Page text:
Catalyst A  Catalyst B  Catalyst C  Catalyst D
Minerals Concentration (Wt %) Minerals Concentration (Wt %) Minerals Concentration (Wt %) Minerals Concentration (Wt %)
Na2O 0.000 Na2O 0.000 Na2O 0.000 MgO 5.926
MgO 5.443 MgO 5.149 MgO 4.768 Al2O3 20.039
Al2O3 7.497 Al2O3 11.760 Al2O3 14.587 SiO2 26.536
SiO2 16.982 SiO2 21.058 SiO2 24.120 P2O5 2.865
P2O5 3.896 P2O5 3.465 P2O5 3.246 SO3 0.810
SO3 1.776 SO3 1.497 SO3 1.423 Cl 0.404
Cl 0.862 Cl 0.767 Cl 0.667 K2O 8.662
K2O 12.481 K2O 11.493 K2O 10.273 CaO 31.332
CaO 47.165 CaO 40.879 CaO 37.041 TiO2 1.511
TiO2 0.887 TiO2 1.296 TiO2 1.425 Cr2O3 0.004
Cr2O3 0.004 Cr2O3 0.005 Cr2O3 0.003 Mn2O3 0.652
Mn2O3 1.333 Mn2O3 1.071 Mn2O3 0.945 Fe2O3 1.071
Fe2O3 1.397 Fe2O3 1.331 Fe2O3 1.294 ZnO 0.042
ZnO 0.078 ZnO 0.062 ZnO 0.056 SrO 0.128
SrO 0.199 SrO 0.167 SrO 0.151 MgO 5.926

Table 1: Chemical composition of kaolin/ash based catalyst.

Mineral Concentration (Wt %)
Al2O3 32.9%
Fe2O3 1.1X 10-3%
K2O 0.53%
Na2O 0.018%
TiO2 7.9 X 10-4%
BaO 4.2 X 10-3%

Table 2: Corresponding oxide composition in Alkaleri Kaolin.

Scanning electron microscopy (SEM)

Morphology: The particle size and shape of the leave samples were investigated using SEM, and the images are shown in FIG. 3. The catalyst A, B, C, and D observed to have a definite morphology with a crystal structure (aligning with XRD pattern obtained), and the size of the crystalline was measured to be 1mm with a uniform distribution. It can be observed that there was a good dispersion from all the images from the leave samples. A closely and neatly packed spherical granule was found in catalyst C, whereas catalyst A and B showed a large size distribution of particles similar to the structure of calcium oxide. Catalyst A and B formed a group of non-uniform crystalline particles. It has been observed that an increase in the catalyst loading caused a substantial decrease in the particle size, which may obviously account for the combined nature of the crystalline.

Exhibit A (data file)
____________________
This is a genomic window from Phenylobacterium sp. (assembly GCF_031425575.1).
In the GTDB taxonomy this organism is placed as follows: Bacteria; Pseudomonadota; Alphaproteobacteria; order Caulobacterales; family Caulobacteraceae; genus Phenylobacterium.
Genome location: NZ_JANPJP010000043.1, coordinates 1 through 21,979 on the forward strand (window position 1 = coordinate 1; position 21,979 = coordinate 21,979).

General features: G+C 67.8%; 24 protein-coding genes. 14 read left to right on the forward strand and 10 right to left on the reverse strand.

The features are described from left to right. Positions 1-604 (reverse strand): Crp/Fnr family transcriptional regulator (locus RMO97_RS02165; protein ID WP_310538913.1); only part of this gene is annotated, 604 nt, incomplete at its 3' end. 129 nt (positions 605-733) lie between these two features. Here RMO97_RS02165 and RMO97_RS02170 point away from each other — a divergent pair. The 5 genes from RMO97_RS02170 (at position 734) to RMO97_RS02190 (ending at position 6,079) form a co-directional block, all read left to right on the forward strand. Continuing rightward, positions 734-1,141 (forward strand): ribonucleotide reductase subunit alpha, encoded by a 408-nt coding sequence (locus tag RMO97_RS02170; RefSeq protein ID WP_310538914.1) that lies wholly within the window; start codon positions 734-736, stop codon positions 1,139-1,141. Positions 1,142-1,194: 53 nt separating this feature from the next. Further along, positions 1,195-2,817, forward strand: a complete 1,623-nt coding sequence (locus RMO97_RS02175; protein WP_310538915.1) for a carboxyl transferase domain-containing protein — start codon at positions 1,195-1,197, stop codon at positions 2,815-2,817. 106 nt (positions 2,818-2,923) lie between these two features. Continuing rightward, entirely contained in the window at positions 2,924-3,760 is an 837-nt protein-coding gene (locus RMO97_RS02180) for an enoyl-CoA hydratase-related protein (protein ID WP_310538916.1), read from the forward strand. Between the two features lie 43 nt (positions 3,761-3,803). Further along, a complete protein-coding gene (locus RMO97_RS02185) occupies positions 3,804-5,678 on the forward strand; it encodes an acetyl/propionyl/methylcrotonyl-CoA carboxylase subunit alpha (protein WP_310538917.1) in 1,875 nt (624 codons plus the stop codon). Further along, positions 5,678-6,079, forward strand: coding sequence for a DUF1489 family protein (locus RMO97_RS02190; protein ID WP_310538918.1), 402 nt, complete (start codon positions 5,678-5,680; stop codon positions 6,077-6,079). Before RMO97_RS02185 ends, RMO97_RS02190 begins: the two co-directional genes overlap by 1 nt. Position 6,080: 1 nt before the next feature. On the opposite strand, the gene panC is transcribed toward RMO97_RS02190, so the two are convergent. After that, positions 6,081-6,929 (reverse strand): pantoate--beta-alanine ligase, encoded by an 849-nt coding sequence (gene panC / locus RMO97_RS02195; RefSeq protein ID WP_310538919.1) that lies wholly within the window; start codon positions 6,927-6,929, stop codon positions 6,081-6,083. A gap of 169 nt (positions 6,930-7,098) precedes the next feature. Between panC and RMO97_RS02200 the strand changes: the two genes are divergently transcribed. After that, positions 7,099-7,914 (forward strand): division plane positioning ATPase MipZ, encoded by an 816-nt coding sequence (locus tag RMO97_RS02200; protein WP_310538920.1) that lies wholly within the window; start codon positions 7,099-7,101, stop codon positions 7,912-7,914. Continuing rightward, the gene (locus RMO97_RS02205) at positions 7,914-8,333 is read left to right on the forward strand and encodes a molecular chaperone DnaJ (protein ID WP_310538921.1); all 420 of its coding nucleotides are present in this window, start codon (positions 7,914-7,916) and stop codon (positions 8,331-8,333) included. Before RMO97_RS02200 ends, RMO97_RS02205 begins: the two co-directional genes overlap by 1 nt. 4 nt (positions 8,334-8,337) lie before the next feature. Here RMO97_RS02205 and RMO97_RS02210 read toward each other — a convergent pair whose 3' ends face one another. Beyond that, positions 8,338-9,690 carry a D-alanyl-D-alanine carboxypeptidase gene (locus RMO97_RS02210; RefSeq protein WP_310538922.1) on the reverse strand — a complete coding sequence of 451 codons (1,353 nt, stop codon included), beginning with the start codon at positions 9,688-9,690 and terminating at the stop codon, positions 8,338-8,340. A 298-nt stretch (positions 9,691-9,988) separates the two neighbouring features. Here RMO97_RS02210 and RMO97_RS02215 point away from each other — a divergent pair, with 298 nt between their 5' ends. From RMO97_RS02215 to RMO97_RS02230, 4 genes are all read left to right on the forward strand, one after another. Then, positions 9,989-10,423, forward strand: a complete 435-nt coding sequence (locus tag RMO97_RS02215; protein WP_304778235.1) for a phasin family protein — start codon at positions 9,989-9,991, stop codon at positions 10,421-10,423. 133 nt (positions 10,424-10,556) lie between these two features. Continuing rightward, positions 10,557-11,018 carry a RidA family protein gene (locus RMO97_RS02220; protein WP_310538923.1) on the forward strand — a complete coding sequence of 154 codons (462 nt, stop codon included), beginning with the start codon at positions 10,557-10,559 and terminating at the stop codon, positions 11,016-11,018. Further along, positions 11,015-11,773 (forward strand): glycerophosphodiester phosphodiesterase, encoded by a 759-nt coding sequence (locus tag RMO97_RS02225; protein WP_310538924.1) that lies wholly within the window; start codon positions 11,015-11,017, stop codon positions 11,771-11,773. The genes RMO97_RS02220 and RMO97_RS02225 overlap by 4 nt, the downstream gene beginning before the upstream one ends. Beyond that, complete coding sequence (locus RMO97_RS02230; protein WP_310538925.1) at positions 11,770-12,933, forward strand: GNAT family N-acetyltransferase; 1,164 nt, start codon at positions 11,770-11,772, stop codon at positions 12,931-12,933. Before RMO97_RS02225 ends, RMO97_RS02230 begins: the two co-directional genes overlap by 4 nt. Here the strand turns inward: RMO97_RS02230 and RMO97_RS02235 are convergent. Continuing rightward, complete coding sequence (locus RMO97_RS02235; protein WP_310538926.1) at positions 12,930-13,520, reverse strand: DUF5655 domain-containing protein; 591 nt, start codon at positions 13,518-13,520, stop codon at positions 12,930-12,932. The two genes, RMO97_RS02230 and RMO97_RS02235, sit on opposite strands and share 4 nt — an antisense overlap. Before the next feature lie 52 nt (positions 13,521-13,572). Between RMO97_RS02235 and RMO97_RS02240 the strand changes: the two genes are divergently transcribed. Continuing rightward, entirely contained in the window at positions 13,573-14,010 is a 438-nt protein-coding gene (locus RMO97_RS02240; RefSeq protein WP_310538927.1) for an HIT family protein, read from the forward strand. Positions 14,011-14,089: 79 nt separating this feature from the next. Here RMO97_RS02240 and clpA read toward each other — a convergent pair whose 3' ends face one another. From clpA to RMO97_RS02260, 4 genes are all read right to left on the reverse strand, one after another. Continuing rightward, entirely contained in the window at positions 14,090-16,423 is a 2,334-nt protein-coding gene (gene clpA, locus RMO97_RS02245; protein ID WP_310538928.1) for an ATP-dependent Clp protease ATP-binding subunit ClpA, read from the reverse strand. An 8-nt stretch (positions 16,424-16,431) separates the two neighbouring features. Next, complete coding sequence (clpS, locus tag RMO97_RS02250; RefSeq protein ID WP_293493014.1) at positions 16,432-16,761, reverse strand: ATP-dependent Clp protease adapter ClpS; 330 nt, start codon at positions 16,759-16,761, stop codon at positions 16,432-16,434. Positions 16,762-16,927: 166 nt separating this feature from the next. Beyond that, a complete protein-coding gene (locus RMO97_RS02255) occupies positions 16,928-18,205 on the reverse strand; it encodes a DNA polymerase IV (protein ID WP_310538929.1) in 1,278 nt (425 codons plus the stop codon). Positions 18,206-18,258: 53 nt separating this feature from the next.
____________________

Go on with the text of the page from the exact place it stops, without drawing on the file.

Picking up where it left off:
This combined crystalline nature of the kaolin/ash based catalyst was in concordance with that of CeO2-CaO nanocomposite oxide reported by Taufiq-Yap et al., [9]. Because of the good dispersion of the ash over the surface and into the pore of kaolin, various macropores were observed to be present over the particles’ surface. Therefore, the porosity of decreased with decrease in ash content. Catalyst D has been observed to show a uniform combination of smaller particles, which may increase the efficacy of the catalyst. From the image, it can be observed that catalysts displayed a uniform pore size which a pore structures that are highly-arranged and characteristic orderliness.


Heterogeneous catalysis is one of the powerful and fundamental techniques for in the production of biodiesel. Kaolin has been impregnated by ash to produce this type of heterogeneous catalyst. The choice of the impregnated and impregnating materials was based on their availability, non-toxicity, and cheapness. The results of reusability and regeneration studies indicated that the kaolin/ash catalyst is very stable and durable during the reaction. However, both SEM and XRD confirmed the chemical and crystalline structure of the developed kaolin/ash based catalyst while XRF measurements revealed the compositional data of the prepared catalyst.